WHY THE MEMORY of WALTER KRONKITE
must be treasured:
From the moment the media received word of Walter Cronkite’s death, every television station began replaying images of him spanning the many years he was considered to be the most respected journalist/anchorman here and abroad.
In each of the broadcasts, he was referred to as the man we all “trusted.” President Obama said Cronkite “was always more than just an anchor. He was someone we could trust to guide us through the most important issues of the day; a voice of certainty in an uncertain world. He was family. He invited us to believe in him, and he never let us down. This country has lost an icon and a dear friend, and he will be truly missed.”
Though few of us had the privilege of knowing him personally, we all felt as though we did. Looking directly at us through the lens of any camera, he reported every story in a way that we could all understand and thereby gave us hope and strength as he did so. There was no ego driving the man, no glossy TV “personality.” There was intelligence and a twinkle in his eye that let us know he was doing his job. His boundaries were clear, his style unencumbered, his language crisp and filled with the courage of a man who saw war up close and knew the game of politics but never betrayed a politician. He exemplified integrity and his forthrightness as an up-front witness to history in the making allowed us to be taken along for the ride in a way that made us feel we were with him wherever he was, seeing whatever he saw, feeling as passionately about the first trip to the moon and as shocked and saddened about the death of President Kennedy as he felt.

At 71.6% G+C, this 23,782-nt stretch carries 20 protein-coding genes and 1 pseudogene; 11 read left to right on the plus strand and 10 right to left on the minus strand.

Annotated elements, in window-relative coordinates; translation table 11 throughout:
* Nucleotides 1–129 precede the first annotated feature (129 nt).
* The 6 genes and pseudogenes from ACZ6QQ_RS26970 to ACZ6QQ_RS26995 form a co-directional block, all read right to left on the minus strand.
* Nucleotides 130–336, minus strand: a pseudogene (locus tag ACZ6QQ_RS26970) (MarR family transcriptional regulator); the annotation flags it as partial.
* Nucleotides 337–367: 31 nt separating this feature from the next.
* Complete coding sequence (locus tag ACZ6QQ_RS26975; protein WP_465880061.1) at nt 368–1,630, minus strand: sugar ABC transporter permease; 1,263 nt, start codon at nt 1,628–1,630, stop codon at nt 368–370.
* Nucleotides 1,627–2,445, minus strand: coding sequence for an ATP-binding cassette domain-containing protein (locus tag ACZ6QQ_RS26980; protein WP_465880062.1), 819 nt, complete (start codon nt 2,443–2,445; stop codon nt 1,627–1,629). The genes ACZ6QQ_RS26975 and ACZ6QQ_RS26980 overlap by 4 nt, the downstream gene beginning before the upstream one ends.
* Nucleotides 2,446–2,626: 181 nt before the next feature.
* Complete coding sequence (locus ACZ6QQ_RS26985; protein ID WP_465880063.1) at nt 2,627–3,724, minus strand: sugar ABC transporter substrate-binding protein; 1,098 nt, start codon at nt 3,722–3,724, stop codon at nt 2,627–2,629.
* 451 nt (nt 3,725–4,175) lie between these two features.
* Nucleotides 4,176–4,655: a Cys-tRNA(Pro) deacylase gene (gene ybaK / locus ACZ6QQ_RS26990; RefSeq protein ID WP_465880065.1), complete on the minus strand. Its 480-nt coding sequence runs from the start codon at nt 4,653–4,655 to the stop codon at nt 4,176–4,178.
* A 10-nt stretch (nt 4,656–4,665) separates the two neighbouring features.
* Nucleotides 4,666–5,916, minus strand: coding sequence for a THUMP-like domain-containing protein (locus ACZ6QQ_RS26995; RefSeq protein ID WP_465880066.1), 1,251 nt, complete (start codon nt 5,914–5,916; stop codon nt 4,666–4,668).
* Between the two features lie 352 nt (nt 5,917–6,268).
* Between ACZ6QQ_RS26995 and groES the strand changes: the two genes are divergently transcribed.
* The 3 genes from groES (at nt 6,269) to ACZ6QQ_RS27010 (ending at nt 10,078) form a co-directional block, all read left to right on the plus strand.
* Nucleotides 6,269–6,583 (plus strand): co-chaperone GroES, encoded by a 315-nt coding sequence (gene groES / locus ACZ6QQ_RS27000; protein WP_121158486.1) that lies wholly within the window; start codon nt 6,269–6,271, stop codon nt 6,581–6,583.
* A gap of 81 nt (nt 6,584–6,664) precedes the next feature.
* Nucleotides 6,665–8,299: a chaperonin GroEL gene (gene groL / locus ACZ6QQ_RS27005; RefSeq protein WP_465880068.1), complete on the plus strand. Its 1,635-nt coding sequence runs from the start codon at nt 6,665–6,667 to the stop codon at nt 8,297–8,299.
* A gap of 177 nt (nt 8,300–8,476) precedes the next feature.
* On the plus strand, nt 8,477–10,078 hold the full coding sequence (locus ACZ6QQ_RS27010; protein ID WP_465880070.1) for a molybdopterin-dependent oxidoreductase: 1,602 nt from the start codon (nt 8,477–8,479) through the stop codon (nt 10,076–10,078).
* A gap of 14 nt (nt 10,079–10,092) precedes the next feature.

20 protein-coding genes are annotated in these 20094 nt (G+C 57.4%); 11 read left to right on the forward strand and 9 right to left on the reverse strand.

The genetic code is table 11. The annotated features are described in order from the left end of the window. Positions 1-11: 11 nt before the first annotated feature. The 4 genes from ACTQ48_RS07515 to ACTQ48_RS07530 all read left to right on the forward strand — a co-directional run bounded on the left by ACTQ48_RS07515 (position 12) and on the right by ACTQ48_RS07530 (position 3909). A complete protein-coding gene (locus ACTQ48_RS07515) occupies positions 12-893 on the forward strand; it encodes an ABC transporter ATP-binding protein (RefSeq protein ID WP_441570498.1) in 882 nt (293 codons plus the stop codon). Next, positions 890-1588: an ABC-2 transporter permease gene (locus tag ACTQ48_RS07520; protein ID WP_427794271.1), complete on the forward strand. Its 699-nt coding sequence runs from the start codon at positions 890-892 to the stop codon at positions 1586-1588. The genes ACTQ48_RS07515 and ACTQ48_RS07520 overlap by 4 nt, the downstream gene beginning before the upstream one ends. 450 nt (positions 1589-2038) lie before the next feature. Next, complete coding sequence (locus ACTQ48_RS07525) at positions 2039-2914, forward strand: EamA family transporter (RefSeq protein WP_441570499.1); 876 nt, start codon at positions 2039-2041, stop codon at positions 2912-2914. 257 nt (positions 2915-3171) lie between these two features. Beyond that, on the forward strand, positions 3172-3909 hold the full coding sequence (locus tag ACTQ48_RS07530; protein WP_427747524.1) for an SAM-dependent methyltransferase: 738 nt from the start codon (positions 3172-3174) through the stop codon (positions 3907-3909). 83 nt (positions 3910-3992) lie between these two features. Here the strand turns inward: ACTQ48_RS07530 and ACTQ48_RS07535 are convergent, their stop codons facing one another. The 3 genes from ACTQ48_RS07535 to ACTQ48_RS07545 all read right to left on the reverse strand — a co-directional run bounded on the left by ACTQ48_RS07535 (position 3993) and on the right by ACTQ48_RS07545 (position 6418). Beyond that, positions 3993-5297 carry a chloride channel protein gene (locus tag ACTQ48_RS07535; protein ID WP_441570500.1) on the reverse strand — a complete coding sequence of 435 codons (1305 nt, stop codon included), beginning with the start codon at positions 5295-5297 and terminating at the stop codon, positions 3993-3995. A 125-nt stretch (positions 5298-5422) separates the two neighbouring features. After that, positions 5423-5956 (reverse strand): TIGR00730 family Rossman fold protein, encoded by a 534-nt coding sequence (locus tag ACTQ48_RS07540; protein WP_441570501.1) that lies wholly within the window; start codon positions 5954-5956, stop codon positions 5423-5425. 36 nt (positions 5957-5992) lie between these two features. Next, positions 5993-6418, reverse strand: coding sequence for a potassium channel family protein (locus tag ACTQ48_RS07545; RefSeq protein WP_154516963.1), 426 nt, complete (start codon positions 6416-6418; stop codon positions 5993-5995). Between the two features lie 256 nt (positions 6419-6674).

Some have referred to him as President Obama did during these past forty-eight hours – as an icon. I doubt that he would have agreed. He was too humble, too caught up in acting responsibly as he conveying the news – the facts as he knew them to be – without embellishment and/or any need to be revered. Respected, yes! But an icon? I don’t believe so.
That is exactly why the man and his work must be treasured. Those of us who grew up knowing his face and recognizing his voice remember the power that his honesty and intelligence wielded. When, for example, he told us that the war in Viet Nam would never be a victory, President Johnson was forced to accept the futility of further engagement, and the course of history was altered.
We owe it to Cronkite and to ourselves to treasure his memory and accomplishments, if we wish those who anchor the news to follow a standard of excellence. False idols abound. We need voices that report the news as he did, without bias or theatrics. Voices that will be heard as “voices of certainty in an uncertain world.”